Make It

How luck and hard work helped a Brazilian immigrant achieve the American dream

How one Brazilian immigrant found sweet success in New York City
How one Brazilian immigrant found sweet success in New York City

To hear Rodolfo Goncalves tell it, he's won the lottery several times over.

With little serendipity and lots of hard work, Brazilian-born Goncalves has achieved what most immigrants only dream of: He owns a successful business in New York and can call his own shots.

Today, the owner of Sweet Corner Bakeshop is known locally for his elaborate cake designs, which customers can watch him create through his store window. But a little more than a decade ago, he was living a very different life as a web designer in Sao Paulo, Brazil.

Sweet Corner Bakeshop owner Rodolfo Goncalves poses at his New York City bakery on Friday, June 3, 2016
Sophie Bearman | CNBC

His first stroke of luck was winning the green card lottery, a U.S. government-sponsored program that provides a path to citizenship. At age 24, he moved to New York — a place he'd grown up dreaming about.

"My sister told me about the green card lottery," said Goncalves, now 37. "Like 10 million people put their names in there."

"I was amazed," he said of winning in 2004. "So I left everything behind for a new beginning."

But that new beginning came with challenges. Goncalves struggled to find work in his old profession because he was still learning English. Not one to give up, he began working in the restaurant industry.

Over the next decade, he cooked, cleaned and even did floral design for Eleven Madison Park Restaurant in Manhattan, where he drew on the creative roots he developed as a child who loved to paint.

The Sweet Corner Bakeshop puts its intricately designed cakes on display. Owner Rodolfo Goncalves first began showing off his baked goods at his apartment in Astoria, Queens.
Sophie Bearman | CNBC

"I tried to learn with the pastry chefs over there, and learned a lot because of the customer service they give," he remembers. "They were very open in teaching me."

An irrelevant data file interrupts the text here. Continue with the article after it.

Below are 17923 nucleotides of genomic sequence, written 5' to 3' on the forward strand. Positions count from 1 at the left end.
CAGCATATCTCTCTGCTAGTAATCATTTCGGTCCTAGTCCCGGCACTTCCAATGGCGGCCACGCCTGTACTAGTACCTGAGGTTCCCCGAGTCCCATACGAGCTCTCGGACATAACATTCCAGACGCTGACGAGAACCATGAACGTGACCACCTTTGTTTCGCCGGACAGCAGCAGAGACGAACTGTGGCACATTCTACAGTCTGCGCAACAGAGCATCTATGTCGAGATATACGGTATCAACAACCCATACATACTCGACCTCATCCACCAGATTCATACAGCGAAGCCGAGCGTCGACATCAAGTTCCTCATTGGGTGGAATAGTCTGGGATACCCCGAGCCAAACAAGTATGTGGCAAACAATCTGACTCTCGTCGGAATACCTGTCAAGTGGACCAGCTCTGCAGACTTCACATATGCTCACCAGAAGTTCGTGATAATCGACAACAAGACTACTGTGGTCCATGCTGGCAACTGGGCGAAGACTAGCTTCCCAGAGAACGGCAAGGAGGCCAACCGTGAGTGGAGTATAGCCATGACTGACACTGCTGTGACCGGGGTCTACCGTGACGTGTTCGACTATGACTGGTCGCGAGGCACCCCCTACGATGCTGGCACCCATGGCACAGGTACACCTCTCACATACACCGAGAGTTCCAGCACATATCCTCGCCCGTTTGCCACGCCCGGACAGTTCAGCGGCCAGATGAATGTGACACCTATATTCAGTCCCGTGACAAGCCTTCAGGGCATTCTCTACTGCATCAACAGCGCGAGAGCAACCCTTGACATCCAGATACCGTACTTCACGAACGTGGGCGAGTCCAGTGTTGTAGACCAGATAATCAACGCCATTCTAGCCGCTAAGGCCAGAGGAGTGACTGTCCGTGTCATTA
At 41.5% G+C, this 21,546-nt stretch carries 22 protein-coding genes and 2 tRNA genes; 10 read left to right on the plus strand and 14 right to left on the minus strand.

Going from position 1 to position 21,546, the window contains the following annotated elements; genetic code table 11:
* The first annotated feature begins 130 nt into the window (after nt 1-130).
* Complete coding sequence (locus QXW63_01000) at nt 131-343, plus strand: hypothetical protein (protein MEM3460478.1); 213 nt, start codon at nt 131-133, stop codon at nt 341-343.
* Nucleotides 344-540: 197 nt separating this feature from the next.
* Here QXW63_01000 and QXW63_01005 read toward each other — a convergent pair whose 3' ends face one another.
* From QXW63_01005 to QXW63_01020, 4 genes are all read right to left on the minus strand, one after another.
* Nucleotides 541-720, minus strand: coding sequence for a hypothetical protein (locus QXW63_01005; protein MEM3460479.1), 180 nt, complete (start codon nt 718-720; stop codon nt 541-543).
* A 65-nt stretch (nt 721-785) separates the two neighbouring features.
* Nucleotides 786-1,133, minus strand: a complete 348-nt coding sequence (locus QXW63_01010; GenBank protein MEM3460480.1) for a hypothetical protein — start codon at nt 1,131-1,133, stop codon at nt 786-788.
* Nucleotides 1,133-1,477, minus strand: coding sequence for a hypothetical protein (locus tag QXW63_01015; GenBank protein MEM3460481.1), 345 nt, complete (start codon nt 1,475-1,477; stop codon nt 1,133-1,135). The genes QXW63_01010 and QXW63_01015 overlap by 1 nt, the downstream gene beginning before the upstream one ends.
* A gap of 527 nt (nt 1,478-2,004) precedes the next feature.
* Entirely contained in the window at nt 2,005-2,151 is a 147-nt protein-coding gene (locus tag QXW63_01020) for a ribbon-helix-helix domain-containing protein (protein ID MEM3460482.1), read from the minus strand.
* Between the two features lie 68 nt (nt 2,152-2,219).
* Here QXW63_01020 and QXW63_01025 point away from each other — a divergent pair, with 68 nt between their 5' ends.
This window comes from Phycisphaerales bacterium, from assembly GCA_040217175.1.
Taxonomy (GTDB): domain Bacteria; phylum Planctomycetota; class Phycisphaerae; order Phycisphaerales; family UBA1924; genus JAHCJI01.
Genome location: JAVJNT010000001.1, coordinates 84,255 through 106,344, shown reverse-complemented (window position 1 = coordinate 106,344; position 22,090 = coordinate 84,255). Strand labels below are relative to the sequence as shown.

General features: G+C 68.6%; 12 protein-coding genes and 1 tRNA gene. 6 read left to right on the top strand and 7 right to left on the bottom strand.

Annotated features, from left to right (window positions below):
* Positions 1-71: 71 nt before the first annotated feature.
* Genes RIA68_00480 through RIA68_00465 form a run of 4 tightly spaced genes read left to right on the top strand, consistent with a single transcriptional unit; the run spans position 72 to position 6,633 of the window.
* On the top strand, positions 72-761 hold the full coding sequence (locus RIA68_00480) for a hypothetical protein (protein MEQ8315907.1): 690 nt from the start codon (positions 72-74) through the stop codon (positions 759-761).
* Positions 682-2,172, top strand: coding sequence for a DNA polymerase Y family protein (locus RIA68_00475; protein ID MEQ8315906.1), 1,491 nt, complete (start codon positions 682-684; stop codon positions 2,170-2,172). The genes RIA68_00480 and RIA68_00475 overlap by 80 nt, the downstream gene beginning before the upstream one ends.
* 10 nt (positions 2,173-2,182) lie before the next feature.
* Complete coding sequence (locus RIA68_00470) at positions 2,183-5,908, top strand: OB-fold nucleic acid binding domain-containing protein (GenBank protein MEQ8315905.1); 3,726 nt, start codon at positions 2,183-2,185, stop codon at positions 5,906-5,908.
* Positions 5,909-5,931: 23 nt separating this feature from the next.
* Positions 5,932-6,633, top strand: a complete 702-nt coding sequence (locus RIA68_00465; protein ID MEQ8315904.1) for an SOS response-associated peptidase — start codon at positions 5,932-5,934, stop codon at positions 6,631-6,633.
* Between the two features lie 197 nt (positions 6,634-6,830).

One day, he and his wife, Patricia, decided to make Brazilian honey bread after seeing it on a cooking show. They gave it to friends and co-workers, who couldn't get enough. Before they knew it, orders were coming in for deserts for parties and even weddings.

"It was my hobby for a year, when a customer encouraged me to enter a cake competition with Brides Magazine," Goncalves said.

His second big break came in 2011: His three-tiered pink floral cake was named one of the most beautiful cakes in America.

That's when the orders really started piling up. He and Patricia were filling requests for five to six large cakes per week, as well as thousands of small pastries from their Astoria, Queens, apartment kitchen, which was outfitted with three air conditioners in the window to keep the space cool.

Sweet Corner Bakeshop owner Rodolfo Goncalves poses at his New York City bakery on Friday, June 3.
Sophie Bearman | CNBC

"People were calling for tastings, and I knew I couldn't be doing this from home," he said.

Upon hearing he didn't have a physical bakery, one loyal customer, Priscilla de Barros, offered to front Goncalves the cash to open up a storefront in New York — sweet twist of fate number three.

"She saw my potential and knew I worked hard," he said. He scoured the city for the perfect spot, and in 2013 Sweet Corner Bakeshop was born, featuring a storefront window in Manhattan's West Village where customers can watch Goncalves in action.

Business was slow at first, and Goncalves was still working his second job at Madison Park when the store opened. But he was determined to succeed. He made sure his cakes tasted as good as they looked, and offered up tastings to win customers over.

The Sweet Corner Bakeshop’s signature delicacy is a sea salt chocolate chip cookie.
Sophie Bearman | CNBC

Needless to say, it worked. Just three years in, the bakery is already profitable. It's become known for its unique spin on classics like Sea Salt Chocolate Chip and Red Velvet Nutella Bomb cookies. He's expanded beyond cakes, which are about 30 percent of Sweet Corner's sales, to ensure a more stable business outside of wedding season.

But true to form, Goncalves takes none of it for granted and remains thankful for his humble beginnings and the chances America has afforded him.

"Sometimes you look back at the decision you make — it can make a lot of difference in your future," he said. "If I said, 'No, I'm not going to work in the kitchen,' maybe I would just have a regular job in another place. But today, I have a business in New York — this is like a dream."

And the best part? His relatives in Brazil get to see him living out his own version of the American dream, something that seemed so out of reach years earlier.

"My mom thinks I am a superstar," he laughed.